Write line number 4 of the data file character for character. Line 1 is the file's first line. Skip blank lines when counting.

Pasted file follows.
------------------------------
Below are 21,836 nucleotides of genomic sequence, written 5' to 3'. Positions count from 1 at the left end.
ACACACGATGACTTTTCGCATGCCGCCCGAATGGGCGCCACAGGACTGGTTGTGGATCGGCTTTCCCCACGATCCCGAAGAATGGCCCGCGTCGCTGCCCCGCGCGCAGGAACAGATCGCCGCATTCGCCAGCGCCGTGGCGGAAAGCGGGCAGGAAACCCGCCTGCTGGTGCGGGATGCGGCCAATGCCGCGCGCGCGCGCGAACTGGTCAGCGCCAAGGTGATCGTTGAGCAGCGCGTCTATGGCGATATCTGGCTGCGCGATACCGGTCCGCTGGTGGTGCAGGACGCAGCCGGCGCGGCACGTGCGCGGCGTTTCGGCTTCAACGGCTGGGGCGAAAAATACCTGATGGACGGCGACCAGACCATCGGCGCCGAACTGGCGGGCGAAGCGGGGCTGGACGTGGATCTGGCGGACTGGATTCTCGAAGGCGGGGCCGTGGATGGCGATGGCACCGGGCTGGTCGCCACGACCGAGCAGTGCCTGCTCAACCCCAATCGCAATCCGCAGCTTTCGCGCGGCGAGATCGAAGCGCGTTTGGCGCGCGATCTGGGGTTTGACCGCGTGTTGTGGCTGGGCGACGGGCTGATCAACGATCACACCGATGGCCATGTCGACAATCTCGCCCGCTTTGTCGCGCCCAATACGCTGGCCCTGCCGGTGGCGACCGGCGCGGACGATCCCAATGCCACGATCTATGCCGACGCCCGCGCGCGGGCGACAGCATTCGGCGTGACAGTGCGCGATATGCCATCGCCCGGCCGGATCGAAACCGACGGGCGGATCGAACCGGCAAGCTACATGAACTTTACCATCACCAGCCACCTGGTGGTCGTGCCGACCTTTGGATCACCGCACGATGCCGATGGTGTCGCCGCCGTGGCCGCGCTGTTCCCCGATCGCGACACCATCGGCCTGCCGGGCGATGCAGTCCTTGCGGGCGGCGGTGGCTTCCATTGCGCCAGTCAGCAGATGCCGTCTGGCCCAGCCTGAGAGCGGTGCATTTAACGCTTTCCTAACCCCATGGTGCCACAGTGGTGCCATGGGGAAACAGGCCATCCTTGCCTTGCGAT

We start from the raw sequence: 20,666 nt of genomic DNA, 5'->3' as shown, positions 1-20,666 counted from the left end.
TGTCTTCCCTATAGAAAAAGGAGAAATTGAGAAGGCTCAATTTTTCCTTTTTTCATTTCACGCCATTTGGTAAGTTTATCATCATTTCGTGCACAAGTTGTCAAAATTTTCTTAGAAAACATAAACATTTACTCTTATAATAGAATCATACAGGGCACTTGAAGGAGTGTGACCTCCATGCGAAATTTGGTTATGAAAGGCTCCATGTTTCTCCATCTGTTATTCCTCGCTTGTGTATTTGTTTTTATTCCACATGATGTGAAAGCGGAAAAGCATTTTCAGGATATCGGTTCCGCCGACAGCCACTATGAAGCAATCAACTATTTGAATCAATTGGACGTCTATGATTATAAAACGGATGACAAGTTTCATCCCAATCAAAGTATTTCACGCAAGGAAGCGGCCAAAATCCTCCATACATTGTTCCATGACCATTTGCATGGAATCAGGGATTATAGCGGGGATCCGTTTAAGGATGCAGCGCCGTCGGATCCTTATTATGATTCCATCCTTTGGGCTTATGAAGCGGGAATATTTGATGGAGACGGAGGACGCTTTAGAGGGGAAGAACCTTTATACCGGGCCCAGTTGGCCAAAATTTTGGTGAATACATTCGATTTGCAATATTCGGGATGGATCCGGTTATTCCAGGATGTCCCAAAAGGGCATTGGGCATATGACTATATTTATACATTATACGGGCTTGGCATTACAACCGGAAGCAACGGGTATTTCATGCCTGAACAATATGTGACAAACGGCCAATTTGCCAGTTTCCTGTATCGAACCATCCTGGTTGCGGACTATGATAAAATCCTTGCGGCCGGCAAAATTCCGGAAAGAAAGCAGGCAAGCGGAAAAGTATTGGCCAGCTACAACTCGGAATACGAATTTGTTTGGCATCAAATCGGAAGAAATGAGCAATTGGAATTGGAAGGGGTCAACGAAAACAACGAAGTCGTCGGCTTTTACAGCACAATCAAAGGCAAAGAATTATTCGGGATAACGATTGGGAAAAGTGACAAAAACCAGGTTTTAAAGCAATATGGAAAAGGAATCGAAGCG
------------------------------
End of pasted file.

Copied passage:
TGTCTTCCCTATAGAAAAAGGAGAAATTGAGAAGGCTCAATTTTTCCTTTTTTCATTTCACGCCATTTGGTAAGTTTATCATCATTTCGTGCACAAGTTGTCAAAATTTTCTTAGAAAACATAAACATTTACTCTTATAATAGAATCATACAGGGCACTTGAAGGAGTGTGACCTCCATGCGAAATTTGGTTATGAAAGGCTCCATGTTTCTCCATCTGTTATTCCTCGCTTGTGTATTTGTTTTTATTCCACATGATGTGAAAGCGGAAAAGCATTTTCAGGATATCGGTTCCGCCGACAGCCACTATGAAGCAATCAACTATTTGAATCAATTGGACGTCTATGATTATAAAACGGATGACAAGTTTCATCCCAATCAAAGTATTTCACGCAAGGAAGCGGCCAAAATCCTCCATACATTGTTCCATGACCATTTGCATGGAATCAGGGATTATAGCGGGGATCCGTTTAAGGATGCAGCGCCGTCGGATCCTTATTATGATTCCATCCTTTGGGCTTATGAAGCGGGAATATTTGATGGAGACGGAGGACGCTTTAGAGGGGAAGAACCTTTATACCGGGCCCAGTTGGCCAAAATTTTGGTGAATACATTCGATTTGCAATATTCGGGATGGATCCGGTTATTCCAGGATGTCCCAAAAGGGCATTGGGCATATGACTATATTTATACATTATACGGGCTTGGCATTACAACCGGAAGCAACGGGTATTTCATGCCTGAACAATATGTGACAAACGGCCAATTTGCCAGTTTCCTGTATCGAACCATCCTGGTTGCGGACTATGATAAAATCCTTGCGGCCGGCAAAATTCCGGAAAGAAAGCAGGCAAGCGGAAAAGTATTGGCCAGCTACAACTCGGAATACGAATTTGTTTGGCATCAAATCGGAAGAAATGAGCAATTGGAATTGGAAGGGGTCAACGAAAACAACGAAGTCGTCGGCTTTTACAGCACAATCAAAGGCAAAGAATTATTCGGGATAACGATTGGGAAAAGTGACAAAAACCAGGTTTTAAAGCAATATGGAAAAGGAATCGAAGCG